Tag: Building

Group Writing: Build It and Who Cares If They Come or Not

 

folly, (from French folie, “foolishness”), also called Eyecatcher, in architecture, a costly, generally nonfunctional building that was erected to enhance a natural landscape.

I’m in the building business.  I spend the day in concrete, steel, wood, foundation designs. It’s a means to an end though. The structures serve to educate (schools), manufacture (industrial), entertain (state park work), sell (retail), or praise (churches). Schedules are tight and budgets tighter. Savvy owners want to maximize their dollars and architects want to throw in some flourishes. They program each square foot for efficiency.  There is a very real sense of ‘build it and they will come.’  It’s good work if you can get it.

Member Post

 

December 16, 2006: It was one step forward and three steps back when it came to settling into the house–but perhaps a leap ahead in character development. (Read Part I here, Part II here, Part III here, Part IV here,  Part V here,  Part VI here,  Part VII here,  Part VIII here,  Part IX here, Part X here,  Part XI here,  Part XII here, and Part XIII here.) Preview Open

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Why Can’t America Build Things Anymore?

 

If you listen to some gloomy experts, you might think that pandemic paranoia will always be with us. Fear of the next outbreak will cause us to abandon our cities, give up the pleasure of dining out, and never again attend a concert or sporting event. Our circumstances will be permanently reduced.

But famed technologist and venture capitalist Marc Andreessen is saying something much different, which perhaps explains why his short essay, “It’s time to build,” is having a moment. Published last weekend, it’s become a must-read among Washington wonks and Silicon Valley entrepreneurs. In the piece, Andreessen blames the world-crippling coronavirus outbreak on a lack of action as much as a lack of foresight. We’ve all simply failed to create a 21st-century society capable of building the future we want. Not only don’t we have a pandemic monitoring system in place, we also haven’t built affordable housing in our most productive cities or fleets of supersonic jets or thousands of zero-emission nuclear reactors. Hyperloops? Right now we’re having trouble manufacturing cloth medical masks and cotton swabs.

Andreessen’s call-to-arms conclusion: “Our nation and our civilization were built on production, on building. Our forefathers and foremothers built roads and trains, farms and factories, then the computer, the microchip, the smartphone, and uncounted thousands of other things that we now take for granted, that are all around us, that define our lives and provide for our well-being. There is only one way to honor their legacy and to create the future we want for our own children and grandchildren, and that’s to build.”

The New York Wrecking Ball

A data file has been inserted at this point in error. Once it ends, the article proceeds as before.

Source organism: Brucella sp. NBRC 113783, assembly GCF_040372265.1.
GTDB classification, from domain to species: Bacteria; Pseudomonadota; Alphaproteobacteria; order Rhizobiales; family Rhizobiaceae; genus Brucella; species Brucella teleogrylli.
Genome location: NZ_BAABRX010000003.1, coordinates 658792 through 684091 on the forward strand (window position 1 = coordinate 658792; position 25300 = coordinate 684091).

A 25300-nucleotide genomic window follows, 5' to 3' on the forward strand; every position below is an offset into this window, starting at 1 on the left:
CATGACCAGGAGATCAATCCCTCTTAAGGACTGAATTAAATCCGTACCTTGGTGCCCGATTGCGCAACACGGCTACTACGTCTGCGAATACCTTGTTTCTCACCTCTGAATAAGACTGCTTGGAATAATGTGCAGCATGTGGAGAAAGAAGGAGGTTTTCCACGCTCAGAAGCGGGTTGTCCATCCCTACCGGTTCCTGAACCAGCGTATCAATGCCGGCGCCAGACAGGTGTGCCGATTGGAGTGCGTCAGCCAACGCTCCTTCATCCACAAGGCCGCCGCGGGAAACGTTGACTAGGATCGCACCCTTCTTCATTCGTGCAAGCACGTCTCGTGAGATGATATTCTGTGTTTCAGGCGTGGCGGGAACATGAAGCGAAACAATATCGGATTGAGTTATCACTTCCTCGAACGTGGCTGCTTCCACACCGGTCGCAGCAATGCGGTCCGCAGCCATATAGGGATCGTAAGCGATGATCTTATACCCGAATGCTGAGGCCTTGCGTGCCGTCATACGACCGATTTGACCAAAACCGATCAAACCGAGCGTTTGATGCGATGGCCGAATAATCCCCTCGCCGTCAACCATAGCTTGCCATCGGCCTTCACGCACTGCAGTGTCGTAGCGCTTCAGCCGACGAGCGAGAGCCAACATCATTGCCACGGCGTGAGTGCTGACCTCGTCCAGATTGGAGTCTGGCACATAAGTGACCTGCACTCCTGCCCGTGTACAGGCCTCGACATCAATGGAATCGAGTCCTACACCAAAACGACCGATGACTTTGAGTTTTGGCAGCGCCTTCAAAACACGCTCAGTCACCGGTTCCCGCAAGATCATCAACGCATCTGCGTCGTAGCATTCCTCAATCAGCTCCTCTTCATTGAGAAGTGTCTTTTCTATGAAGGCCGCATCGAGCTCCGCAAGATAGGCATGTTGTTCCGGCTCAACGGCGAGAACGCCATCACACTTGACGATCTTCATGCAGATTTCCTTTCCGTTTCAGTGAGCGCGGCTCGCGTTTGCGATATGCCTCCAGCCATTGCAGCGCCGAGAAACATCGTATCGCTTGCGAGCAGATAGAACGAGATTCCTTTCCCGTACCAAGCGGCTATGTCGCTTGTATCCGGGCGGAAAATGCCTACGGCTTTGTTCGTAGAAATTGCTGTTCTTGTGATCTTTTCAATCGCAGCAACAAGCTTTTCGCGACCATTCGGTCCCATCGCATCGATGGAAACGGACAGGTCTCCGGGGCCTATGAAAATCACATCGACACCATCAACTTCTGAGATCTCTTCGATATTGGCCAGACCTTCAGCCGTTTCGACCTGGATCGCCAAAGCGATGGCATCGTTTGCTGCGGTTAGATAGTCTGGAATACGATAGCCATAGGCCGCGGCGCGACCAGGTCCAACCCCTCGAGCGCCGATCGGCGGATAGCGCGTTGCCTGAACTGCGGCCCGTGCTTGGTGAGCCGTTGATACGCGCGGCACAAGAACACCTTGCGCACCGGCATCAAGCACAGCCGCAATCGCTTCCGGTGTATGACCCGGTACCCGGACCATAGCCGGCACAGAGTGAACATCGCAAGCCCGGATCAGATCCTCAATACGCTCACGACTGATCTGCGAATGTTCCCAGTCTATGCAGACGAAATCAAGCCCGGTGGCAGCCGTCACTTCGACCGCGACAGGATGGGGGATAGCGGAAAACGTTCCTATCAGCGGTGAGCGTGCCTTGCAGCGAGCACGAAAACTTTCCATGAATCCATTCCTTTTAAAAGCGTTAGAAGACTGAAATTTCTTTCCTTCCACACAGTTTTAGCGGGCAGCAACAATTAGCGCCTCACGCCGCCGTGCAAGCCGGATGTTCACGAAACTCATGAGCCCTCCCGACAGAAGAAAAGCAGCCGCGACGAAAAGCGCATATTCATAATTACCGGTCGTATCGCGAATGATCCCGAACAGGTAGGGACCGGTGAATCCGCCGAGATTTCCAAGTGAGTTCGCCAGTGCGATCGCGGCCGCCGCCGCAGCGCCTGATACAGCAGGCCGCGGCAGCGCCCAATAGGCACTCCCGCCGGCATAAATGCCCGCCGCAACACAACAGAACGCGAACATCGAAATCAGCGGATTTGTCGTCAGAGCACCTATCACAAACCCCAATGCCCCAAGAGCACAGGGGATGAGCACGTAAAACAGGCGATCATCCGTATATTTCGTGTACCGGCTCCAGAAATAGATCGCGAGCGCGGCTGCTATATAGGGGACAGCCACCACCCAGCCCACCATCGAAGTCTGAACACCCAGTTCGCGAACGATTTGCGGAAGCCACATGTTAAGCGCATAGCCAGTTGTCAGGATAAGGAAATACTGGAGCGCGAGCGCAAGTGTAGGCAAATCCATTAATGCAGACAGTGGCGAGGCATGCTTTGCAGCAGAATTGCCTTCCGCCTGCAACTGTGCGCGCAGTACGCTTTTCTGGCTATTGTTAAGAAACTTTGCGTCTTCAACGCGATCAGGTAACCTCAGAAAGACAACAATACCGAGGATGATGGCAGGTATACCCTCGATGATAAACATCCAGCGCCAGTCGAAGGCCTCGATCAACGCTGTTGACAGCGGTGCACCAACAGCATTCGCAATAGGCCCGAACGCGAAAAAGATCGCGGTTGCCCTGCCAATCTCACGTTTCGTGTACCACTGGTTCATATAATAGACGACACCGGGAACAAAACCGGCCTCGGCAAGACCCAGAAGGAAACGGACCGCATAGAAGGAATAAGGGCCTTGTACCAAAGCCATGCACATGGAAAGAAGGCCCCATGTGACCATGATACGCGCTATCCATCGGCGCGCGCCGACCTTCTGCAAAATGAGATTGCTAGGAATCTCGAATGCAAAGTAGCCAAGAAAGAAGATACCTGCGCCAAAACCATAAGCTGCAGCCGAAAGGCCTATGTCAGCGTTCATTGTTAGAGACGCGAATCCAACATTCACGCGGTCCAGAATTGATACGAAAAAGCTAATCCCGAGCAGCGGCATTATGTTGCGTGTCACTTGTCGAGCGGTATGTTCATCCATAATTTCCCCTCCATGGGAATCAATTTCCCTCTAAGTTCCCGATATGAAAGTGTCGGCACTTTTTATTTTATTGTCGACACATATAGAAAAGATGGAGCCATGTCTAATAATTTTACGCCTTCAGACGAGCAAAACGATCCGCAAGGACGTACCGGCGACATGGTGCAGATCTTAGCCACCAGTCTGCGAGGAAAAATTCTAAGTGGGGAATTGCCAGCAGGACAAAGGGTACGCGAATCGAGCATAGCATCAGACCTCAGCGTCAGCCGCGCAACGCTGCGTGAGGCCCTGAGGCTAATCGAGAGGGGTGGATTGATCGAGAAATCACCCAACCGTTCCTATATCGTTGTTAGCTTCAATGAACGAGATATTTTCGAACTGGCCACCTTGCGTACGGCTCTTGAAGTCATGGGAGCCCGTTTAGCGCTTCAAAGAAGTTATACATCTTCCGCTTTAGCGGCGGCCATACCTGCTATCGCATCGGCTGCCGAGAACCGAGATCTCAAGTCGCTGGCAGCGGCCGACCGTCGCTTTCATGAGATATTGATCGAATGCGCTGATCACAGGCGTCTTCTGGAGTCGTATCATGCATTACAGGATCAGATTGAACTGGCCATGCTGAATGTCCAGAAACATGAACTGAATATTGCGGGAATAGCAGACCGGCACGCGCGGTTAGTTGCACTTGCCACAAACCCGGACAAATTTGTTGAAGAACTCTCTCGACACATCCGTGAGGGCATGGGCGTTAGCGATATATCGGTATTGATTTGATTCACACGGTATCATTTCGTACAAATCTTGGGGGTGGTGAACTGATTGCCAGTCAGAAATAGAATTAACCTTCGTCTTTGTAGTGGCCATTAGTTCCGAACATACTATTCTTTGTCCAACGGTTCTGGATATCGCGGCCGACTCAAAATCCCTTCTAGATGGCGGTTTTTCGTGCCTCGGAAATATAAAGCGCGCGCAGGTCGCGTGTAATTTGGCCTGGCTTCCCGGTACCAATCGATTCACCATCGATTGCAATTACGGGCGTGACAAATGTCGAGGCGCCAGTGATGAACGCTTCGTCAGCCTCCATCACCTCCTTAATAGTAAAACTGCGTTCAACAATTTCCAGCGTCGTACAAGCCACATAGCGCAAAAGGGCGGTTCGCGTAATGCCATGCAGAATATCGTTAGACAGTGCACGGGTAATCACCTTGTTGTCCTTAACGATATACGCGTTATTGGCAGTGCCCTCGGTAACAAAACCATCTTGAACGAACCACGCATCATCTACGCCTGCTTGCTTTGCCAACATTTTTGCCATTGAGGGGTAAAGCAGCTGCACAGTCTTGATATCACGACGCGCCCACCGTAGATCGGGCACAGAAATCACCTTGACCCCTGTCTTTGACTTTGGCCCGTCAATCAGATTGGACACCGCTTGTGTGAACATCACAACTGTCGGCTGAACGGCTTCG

A NYC judge has ordered that the top half of the nearly-completed 200 Amsterdam building be lopped off.

New York City’s dicey legal system has garnered some more unwelcome publicity lately. In January 2019, Judge W. Franc Perry held that the building permit issued for the construction of the high-rise on 200 Amsterdam Avenue had been issued illegally, even though the developer had complied with all the applicable rules that the City’s Department of Buildings (DOB) required for a permit. The shoe dropped when 13 months later he ordered the developer to lop off the top half of the 52-story building in order to bring it in compliance with the zoning code.

Just how did this sorry spectacle come to pass? As my NYU colleague Roderick Hills wrote in City Journal, the permit had been issued in 2017 pursuant to a 1978 guidance of the DOB, known as the Minkin Memo, which stated “a single zoning lot … may consist of one or more tax lots or parts of tax lots.” In ordinary English, this cryptic ruling was universally understood to allow a developer to assemble one buildable lot out of many separate tax lots, which developers had done successfully 28 times since 1978.

Member Post

 

When you build a new house, then thou shalt make a parapet for thy roof, that thou bring not blood upon thy house, if any man fall from thence. (Deut. 22:8) This is common sense, right? “Be safe” is the message. And the example given is protecting people on flat roofs from falling off the […]

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Member Post

 

It occurred to me with all the new members lurking around here it might be time to break out another question and answer post about that magnificent building material – Concrete.  In the first post: Everything You Ever Wanted To Know About Concrete, I was surprised at how many people had questions both about concrete in […]

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Everything You Ever Wanted To Know About Concrete* (But Were Afraid To Ask)

 

In the comments on another post, I mentioned it would be nice if someone talked about concrete — that noble material of the Pax Romana — so I might sound at least slightly knowledgeable on a topic here for once. Sure, it’s not as fun a topic as Same-Sex Marriage or drug legalization, but it may also help me in Dime’s contest this year for worst poster!

A little background: I am one of the owners of a commercial and industrial concrete construction company that does work all across the southeast and as far west as Oklahoma. Yes, it’s exactly as glamorous as it sounds! Concrete is a basically a mixture of cement, aggregate, and water. Yes, cement is an ingredient of concrete, so now you know if someone refers to concrete as “cement” it is appropriate to point and laugh.